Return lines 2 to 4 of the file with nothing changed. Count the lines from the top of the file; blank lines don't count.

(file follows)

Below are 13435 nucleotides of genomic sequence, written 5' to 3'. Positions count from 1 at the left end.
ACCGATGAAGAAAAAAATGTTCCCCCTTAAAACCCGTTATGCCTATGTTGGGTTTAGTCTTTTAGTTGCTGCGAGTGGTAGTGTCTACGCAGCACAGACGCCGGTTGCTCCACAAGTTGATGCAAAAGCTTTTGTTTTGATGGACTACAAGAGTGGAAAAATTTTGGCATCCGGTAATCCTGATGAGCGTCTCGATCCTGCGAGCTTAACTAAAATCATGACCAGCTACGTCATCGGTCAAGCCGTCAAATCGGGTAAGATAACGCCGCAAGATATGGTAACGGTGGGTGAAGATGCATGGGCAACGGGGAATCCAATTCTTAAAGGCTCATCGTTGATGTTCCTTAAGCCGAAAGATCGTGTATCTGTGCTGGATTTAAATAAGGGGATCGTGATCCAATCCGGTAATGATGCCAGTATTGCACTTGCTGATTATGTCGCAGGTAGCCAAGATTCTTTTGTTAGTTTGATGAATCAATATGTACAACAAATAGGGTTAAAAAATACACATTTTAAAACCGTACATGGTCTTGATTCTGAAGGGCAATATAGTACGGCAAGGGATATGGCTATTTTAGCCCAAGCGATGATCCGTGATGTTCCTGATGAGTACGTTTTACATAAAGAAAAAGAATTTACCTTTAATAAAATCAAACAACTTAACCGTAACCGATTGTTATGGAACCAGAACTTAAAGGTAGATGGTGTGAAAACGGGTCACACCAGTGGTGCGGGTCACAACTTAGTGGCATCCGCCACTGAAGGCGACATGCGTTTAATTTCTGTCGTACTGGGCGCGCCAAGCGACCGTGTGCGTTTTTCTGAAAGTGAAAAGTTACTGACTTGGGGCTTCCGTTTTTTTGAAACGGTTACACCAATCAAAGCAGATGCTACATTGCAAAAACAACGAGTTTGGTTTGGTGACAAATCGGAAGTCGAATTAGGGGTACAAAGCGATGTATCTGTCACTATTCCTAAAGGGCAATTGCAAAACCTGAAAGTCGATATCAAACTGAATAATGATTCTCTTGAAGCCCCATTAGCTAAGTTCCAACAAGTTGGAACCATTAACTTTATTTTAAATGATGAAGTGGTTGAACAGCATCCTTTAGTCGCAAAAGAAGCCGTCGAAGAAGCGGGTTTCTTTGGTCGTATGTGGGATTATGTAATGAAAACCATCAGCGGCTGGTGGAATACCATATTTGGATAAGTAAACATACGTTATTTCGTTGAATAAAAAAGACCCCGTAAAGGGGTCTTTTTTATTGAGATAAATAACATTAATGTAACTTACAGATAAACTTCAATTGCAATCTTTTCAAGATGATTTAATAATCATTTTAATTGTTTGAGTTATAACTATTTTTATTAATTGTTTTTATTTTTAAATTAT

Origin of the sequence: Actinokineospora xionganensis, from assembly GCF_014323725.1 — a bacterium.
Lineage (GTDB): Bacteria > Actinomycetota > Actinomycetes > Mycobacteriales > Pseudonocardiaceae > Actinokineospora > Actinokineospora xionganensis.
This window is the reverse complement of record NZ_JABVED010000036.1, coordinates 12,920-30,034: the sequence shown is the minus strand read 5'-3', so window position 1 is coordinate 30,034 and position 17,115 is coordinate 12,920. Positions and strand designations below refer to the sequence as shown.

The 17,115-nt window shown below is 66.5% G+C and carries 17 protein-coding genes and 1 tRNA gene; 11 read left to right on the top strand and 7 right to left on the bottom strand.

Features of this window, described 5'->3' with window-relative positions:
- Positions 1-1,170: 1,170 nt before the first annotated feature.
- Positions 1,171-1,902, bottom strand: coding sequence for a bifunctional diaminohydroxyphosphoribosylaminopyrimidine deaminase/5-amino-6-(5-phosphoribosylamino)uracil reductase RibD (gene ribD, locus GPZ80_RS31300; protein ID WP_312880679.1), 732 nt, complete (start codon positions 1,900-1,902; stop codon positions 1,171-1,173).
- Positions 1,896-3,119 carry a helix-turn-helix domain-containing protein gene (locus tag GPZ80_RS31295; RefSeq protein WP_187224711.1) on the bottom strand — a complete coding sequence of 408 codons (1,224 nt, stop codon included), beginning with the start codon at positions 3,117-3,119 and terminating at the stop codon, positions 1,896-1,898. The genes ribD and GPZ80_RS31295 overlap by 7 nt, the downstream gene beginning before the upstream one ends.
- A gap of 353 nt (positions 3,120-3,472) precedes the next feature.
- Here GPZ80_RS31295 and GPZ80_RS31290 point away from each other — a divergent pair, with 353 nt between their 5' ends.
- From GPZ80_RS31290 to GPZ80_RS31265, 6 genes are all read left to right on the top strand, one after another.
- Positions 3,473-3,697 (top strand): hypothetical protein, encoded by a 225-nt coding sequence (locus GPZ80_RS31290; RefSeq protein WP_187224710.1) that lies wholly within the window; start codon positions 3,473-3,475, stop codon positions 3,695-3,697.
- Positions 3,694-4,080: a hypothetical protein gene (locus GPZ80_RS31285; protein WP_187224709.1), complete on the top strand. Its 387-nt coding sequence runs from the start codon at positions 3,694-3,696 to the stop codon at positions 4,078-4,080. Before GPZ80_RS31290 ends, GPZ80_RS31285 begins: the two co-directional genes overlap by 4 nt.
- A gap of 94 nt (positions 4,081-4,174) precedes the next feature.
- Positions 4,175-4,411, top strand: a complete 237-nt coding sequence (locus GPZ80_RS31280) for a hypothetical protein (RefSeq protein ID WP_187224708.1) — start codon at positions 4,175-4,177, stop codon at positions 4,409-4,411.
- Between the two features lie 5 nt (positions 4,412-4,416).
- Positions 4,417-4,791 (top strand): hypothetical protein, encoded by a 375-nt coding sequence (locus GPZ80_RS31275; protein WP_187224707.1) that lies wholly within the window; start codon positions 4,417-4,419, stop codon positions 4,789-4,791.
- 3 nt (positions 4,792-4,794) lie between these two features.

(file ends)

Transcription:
ACCGATGAAGAAAAAAATGTTCCCCCTTAAAACCCGTTATGCCTATGTTGGGTTTAGTCTTTTAGTTGCTGCGAGTGGTAGTGTCTACGCAGCACAGACGCCGGTTGCTCCACAAGTTGATGCAAAAGCTTTTGTTTTGATGGACTACAAGAGTGGAAAAATTTTGGCATCCGGTAATCCTGATGAGCGTCTCGATCCTGCGAGCTTAACTAAAATCATGACCAGCTACGTCATCGGTCAAGCCGTCAAATCGGGTAAGATAACGCCGCAAGATATGGTAACGGTGGGTGAAGATGCATGGGCAACGGGGAATCCAATTCTTAAAGGCTCATCGTTGATGTTCCTTAAGCCGAAAGATCGTGTATCTGTGCTGGATTTAAATAAGGGGATCGTGATCCAATCCGGTAATGATGCCAGTATTGCACTTGCTGATTATGTCGCAGGTAGCCAAGATTCTTTTGTTAGTTTGATGAATCAATATGTACAACAAATAGGGTTAAAAAATACACATTTTAAAACCGTACATGGTCTTGATTCTGAAGGGCAATATAGTACGGCAAGGGATATGGCTATTTTAGCCCAAGCGATGATCCGTGATGTTCCTGATGAGTACGTTTTACATAAAGAAAAAGAATTTACCTTTAATAAAATCAAACAACTTAACCGTAACCGATTGTTATGGAACCAGAACTTAAAGGTAGATGGTGTGAAAACGGGTCACACCAGTGGTGCGGGTCACAACTTAGTGGCATCCGCCACTGAAGGCGACATGCGTTTAATTTCTGTCGTACTGGGCGCGCCAAGCGACCGTGTGCGTTTTTCTGAAAGTGAAAAGTTACTGACTTGGGGCTTCCGTTTTTTTGAAACGGTTACACCAATCAAAGCAGATGCTACATTGCAAAAACAACGAGTTTGGTTTGGTGACAAATCGGAAGTCGAATTAGGGGTACAAAGCGATGTATCTGTCACTATTCCTAAAGGGCAATTGCAAAACCTGAAAGTCGATATCAAACTGAATAATGATTCTCTTGAAGCCCCATTAGCTAAGTTCCAACAAGTTGGAACCATTAACTTTATTTTAAATGATGAAGTGGTTGAACAGCATCCTTTAGTCGCAAAAGAAGCCGTCGAAGAAGCGGGTTTCTTTGGTCGTATGTGGGATTATGTAATGAAAACCATCAGCGGCTGGTGGAATACCATATTTGGATAAGTAAACATACGTTATTTCGTTGAATAAAAAAGACCCCGTAAAGGGGTCTTTTTTATTGAGATAAATAACATTAATGTAACTTACAGATAAACTTCAATTGCAATCTTTTCAAGATGATTTAATAATCATTTTAATTGTTTGAGTTATAACTATTTTTATTAATTGTTTTTATTTTTAAATTAT

Origin of the sequence: Actinokineospora xionganensis, from assembly GCF_014323725.1 — a bacterium.
Lineage (GTDB): Bacteria > Actinomycetota > Actinomycetes > Mycobacteriales > Pseudonocardiaceae > Actinokineospora > Actinokineospora xionganensis.